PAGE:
Learners can find any piece of electronic text that they can copy (Ctrl + c)  and paste (Ctrl + v) into the C-Test generator text window. It then generates an interactive c-test that they can complete online in order to test themselves or the suitability of a text for extensive or intensive reading.

What doesn’t it do?

Unlike the fully functioning licensed version for learning management systems, the simplified version doesn’t send or record any user data, e.g. name, course, time taken, number of attempts, the source text used, or number of words completed. Also, you cannot download the C-Test generator app and use it elsewhere: It only works on this website. If you want to license the fully functioning version of the C-Test MILA, you can find out more about what it does here and how to license it here.

How to set the language proficiency level

The selected text used to generate the test determines the proficiency level. For example, if a learner is at B1 (CEFR) / Intermediate, they should select a text that is at that level. There are a variety of ways of determining the reading proficiency of texts, all with their specific uses and pros and cons, which are beyond the scope of this article. See this Wikipedia.org page for more details.

Conversely, it’s also a quick and easy way for learners to check if a text is at a suitable reading proficiency level for them. They can copy a sample paragraph of text, generate a c-test, and see if they can complete enough words on it. For example, if they score 95% or higher the text is suitable for Extensive Reading and anywhere below that will be suitable for intensive reading. A score below 50% will more than likely mean that the text is unsuitable for that learner.

Something that you may notice is that learners often score quite differently on texts that are supposedly at the same level of reading proficiency. This is usually because most learners acquire language “unevenly” and have strengths and weaknesses in particular topic areas. Typically, learners tend to score quite low on topics that are not interesting to them or that they’ve had little prior exposure to. You can experience this phenomenon for yourself by finding a text on a highly specialised topic in your native language that you know very little about.

The C-Test generator app

Please note: Number characters, e.g. 0, 1, 2, 3, 14, 50, 10th, 1984, etc. are impossible to predict in a c-test and must be changed to literal numbers, zero, one, two, three, fourteen, fifty, tenth, nineteen eighty four, etc., and don’t hyphenate numbers, e.g. eighty-four.  The C-Test Generator app also ignores paragraphing and removes “ ” ‘ ’ special punctuation characters, number characters, i.e. 0-9, and the following; ( ) { } [ ] < > & + * _ # / so that the generated c-tests are “reasonably completable.” The copied text is immediately filtred and so you can see the changes and edit them appropriately before you click on “Make C-Test”.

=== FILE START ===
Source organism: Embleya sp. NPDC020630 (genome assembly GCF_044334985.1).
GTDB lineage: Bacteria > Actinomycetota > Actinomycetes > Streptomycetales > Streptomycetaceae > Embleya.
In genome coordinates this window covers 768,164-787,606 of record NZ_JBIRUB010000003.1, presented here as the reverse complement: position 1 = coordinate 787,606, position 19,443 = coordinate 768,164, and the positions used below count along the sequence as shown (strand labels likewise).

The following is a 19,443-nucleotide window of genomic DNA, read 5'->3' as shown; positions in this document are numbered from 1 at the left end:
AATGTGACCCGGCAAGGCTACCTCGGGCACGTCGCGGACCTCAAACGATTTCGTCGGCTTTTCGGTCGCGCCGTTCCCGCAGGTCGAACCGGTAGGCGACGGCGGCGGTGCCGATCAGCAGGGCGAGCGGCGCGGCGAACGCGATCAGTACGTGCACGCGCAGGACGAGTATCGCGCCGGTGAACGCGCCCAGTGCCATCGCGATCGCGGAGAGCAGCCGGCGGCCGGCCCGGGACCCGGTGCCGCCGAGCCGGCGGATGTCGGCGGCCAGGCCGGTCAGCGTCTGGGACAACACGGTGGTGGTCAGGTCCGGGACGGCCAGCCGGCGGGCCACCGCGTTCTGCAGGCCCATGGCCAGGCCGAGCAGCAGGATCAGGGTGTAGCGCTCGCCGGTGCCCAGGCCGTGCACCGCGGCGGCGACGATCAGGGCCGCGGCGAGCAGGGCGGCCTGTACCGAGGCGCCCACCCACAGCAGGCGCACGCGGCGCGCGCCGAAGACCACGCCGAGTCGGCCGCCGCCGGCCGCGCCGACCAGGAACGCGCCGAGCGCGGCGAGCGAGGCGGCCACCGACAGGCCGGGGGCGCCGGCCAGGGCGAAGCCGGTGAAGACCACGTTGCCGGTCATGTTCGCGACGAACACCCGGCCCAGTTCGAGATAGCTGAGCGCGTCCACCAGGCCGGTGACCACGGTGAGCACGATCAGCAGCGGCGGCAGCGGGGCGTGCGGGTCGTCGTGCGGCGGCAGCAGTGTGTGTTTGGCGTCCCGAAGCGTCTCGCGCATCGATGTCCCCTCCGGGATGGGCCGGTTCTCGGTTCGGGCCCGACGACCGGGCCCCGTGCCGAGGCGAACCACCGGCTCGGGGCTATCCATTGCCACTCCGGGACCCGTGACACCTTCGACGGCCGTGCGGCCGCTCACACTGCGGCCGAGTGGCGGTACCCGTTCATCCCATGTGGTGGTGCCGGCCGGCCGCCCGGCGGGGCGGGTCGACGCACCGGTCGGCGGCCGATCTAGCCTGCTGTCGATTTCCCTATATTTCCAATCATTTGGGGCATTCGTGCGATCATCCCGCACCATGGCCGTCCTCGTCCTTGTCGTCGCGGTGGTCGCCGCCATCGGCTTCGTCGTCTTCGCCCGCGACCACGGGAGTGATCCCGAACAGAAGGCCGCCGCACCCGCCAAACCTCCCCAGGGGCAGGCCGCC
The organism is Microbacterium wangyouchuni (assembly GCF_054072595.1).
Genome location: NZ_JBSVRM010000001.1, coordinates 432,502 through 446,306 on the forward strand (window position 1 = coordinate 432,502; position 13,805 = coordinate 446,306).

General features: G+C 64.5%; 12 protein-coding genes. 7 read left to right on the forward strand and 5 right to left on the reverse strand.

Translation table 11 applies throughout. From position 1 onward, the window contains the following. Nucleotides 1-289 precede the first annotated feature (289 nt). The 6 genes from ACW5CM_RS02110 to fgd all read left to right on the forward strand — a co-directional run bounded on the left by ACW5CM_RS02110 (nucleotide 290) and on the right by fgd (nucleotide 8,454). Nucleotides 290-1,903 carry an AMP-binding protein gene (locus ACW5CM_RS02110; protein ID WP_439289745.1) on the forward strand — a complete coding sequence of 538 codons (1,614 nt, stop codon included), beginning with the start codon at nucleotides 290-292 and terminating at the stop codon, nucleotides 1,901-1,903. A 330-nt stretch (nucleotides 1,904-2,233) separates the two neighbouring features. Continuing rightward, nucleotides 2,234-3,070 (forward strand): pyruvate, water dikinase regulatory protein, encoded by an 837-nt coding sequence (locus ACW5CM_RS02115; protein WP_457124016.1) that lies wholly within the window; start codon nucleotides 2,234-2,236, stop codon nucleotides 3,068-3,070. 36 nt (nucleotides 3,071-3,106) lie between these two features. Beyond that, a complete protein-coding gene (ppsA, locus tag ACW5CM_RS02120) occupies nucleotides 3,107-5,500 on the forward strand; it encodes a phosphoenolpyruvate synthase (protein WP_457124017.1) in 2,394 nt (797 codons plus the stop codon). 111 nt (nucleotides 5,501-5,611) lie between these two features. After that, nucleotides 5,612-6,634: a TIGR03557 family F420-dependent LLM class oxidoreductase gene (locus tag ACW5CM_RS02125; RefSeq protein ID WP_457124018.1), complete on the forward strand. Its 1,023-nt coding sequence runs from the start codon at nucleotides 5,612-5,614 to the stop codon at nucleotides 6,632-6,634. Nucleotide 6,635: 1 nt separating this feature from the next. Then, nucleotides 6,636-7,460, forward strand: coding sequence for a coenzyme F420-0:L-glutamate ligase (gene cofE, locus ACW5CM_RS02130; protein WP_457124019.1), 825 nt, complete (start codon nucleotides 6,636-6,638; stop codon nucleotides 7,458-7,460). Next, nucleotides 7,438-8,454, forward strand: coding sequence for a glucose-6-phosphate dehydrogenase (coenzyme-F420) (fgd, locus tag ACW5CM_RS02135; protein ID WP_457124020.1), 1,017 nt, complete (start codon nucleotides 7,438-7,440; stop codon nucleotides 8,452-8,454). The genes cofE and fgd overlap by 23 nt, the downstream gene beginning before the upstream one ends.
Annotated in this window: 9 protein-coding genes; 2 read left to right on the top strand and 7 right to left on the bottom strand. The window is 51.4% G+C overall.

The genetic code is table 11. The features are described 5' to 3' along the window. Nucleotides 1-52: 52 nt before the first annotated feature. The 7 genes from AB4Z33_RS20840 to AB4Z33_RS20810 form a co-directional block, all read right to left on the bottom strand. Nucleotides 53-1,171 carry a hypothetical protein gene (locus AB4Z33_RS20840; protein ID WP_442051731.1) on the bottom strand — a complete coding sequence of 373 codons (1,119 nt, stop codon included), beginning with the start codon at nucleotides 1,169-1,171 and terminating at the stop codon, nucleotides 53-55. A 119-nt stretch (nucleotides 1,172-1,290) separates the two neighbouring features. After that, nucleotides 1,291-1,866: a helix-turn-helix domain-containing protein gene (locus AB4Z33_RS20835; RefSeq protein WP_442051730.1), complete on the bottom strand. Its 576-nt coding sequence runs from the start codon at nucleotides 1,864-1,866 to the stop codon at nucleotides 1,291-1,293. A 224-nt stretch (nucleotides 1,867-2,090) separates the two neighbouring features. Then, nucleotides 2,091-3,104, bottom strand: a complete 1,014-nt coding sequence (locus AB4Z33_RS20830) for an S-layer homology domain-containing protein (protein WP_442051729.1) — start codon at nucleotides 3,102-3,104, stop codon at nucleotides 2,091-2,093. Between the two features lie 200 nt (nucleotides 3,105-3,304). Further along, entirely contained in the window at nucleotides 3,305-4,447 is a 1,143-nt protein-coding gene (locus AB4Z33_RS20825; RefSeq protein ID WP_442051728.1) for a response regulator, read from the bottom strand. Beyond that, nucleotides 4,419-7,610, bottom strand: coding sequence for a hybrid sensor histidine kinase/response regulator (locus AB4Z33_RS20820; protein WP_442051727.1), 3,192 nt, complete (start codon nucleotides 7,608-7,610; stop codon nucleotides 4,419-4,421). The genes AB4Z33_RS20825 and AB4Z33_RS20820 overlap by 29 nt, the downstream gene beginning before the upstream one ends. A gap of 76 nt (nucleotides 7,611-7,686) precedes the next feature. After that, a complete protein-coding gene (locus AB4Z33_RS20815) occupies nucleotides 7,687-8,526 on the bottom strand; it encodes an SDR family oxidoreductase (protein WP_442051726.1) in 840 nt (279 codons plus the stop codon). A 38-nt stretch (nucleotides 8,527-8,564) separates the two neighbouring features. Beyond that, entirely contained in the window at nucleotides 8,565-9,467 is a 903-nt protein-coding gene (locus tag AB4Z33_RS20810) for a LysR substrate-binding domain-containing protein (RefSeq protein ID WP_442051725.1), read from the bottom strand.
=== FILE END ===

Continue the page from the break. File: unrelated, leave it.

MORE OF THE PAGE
Click here for direct link to C-Test Generator app for full browser window.

Related articles

How well do you know the International Phonetic Alphabet?

I’ve just created some new MILAs Learning Content Cartridges (LCCs) focused on the International Phonetic Alphabet (IPA) and I cordially invite you to try them out and see how well you know the British English subset of the IPA. If you’re from north America or have little experience with British English pronunciation, the vowel sounds should be a particular challenge and it may give you some insights into how learners experience using the IPA.

By the way, if you’re a British English speaker and would like to challenge your abilities with north American pronunciation, you could try Dr. Ron Thomson‘s free online phonemic awareness training system, English Accent Coach. I tried it and my knowledge and awareness of Canadian vowels was terrible!

Which MILAs have you used?

For your entertainment and interest, I’ve deployed three examples of different MILAs. Each one loads a different LCC to generate IPA focused learning interactions which have British English audio recordings and phonetic transcriptions of single words. All the vocabulary used is what we would normally expect learners at around level CEFR B1 (Intermediate) and above to have acquired reasonably well. The combinations are as follows:

Listen and select MILA + Short vowels LCC

Listen and select MILA with Short vowels LCC

Listen and repeat MILA + Diphthongs LCC

Listen and repeat MILA with Diphthongs LCC

Look and describe MILA + Non-paired voiced consonants LCC

Look and describe MILA with non-paired voiced consonants LCC

What are Learning Content Cartridges?

Learning Content Cartridges contain learning interaction data, in the form of SMIL XML files (a W3C standard format for education and multimedia presentations) and media, in the form of images and MP3 audio files, and are loaded into MILAs to generate learning interactions. Learning Content Cartridges are open format, so they can easily be edited and adapted, and are interchangeable with different applications that can read them, in this case MILAs.

Related articles

Where can I try them out?

Live demos of all the MILAs shown on this site are available to try out. Click on the matbury.com logo below to go to the MILAs demo course on Matt’s R&D Moodle. Login as a guest and scroll down to section #9 Phonetic Chart:

matbury.com Moodle logo

“Unshuffled” option now available on MILAs

Listen and select MILA (unshuffled)I’ve added a new option to some of my Multimedia Interactive Learning Applications (MILAs). Teachers, curriculum developers and course content developers can now set MILAs to generate learning activities in sequential order, in other words, unshuffled.

Why generate unshuffled learning activities?